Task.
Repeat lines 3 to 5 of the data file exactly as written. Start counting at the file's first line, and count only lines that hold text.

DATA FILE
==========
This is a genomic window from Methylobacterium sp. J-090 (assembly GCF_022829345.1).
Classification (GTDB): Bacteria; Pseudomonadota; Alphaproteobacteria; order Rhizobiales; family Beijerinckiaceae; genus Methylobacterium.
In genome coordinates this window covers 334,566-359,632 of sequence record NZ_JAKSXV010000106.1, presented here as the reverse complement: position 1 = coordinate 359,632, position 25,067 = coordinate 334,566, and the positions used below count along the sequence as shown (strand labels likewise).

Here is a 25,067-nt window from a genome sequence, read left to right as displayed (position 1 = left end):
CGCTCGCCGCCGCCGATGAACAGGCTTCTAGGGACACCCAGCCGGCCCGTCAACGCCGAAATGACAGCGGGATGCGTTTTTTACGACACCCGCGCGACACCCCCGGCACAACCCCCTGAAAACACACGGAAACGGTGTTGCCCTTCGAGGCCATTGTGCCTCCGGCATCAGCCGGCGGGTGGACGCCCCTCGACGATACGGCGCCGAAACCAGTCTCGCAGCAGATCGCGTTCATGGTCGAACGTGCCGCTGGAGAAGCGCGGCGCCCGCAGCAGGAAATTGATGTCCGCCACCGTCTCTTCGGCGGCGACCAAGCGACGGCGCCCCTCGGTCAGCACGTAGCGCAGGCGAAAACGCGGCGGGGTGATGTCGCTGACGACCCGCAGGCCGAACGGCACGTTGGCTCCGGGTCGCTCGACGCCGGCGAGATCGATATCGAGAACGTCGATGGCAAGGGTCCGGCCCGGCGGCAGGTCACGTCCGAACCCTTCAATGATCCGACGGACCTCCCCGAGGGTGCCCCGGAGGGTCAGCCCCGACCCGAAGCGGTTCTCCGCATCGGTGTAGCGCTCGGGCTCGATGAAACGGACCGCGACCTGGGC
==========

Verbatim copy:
In genome coordinates this window covers 334,566-359,632 of sequence record NZ_JAKSXV010000106.1, presented here as the reverse complement: position 1 = coordinate 359,632, position 25,067 = coordinate 334,566, and the positions used below count along the sequence as shown (strand labels likewise).

Here is a 25,067-nt window from a genome sequence, read left to right as displayed (position 1 = left end):
CGCTCGCCGCCGCCGATGAACAGGCTTCTAGGGACACCCAGCCGGCCCGTCAACGCCGAAATGACAGCGGGATGCGTTTTTTACGACACCCGCGCGACACCCCCGGCACAACCCCCTGAAAACACACGGAAACGGTGTTGCCCTTCGAGGCCATTGTGCCTCCGGCATCAGCCGGCGGGTGGACGCCCCTCGACGATACGGCGCCGAAACCAGTCTCGCAGCAGATCGCGTTCATGGTCGAACGTGCCGCTGGAGAAGCGCGGCGCCCGCAGCAGGAAATTGATGTCCGCCACCGTCTCTTCGGCGGCGACCAAGCGACGGCGCCCCTCGGTCAGCACGTAGCGCAGGCGAAAACGCGGCGGGGTGATGTCGCTGACGACCCGCAGGCCGAACGGCACGTTGGCTCCGGGTCGCTCGACGCCGGCGAGATCGATATCGAGAACGTCGATGGCAAGGGTCCGGCCCGGCGGCAGGTCACGTCCGAACCCTTCAATGATCCGACGGACCTCCCCGAGGGTGCCCCGGAGGGTCAGCCCCGACCCGAAGCGGTTCTCCGCATCGGTGTAGCGCTCGGGCTCGATGAAACGGACCGCGACCTGGGC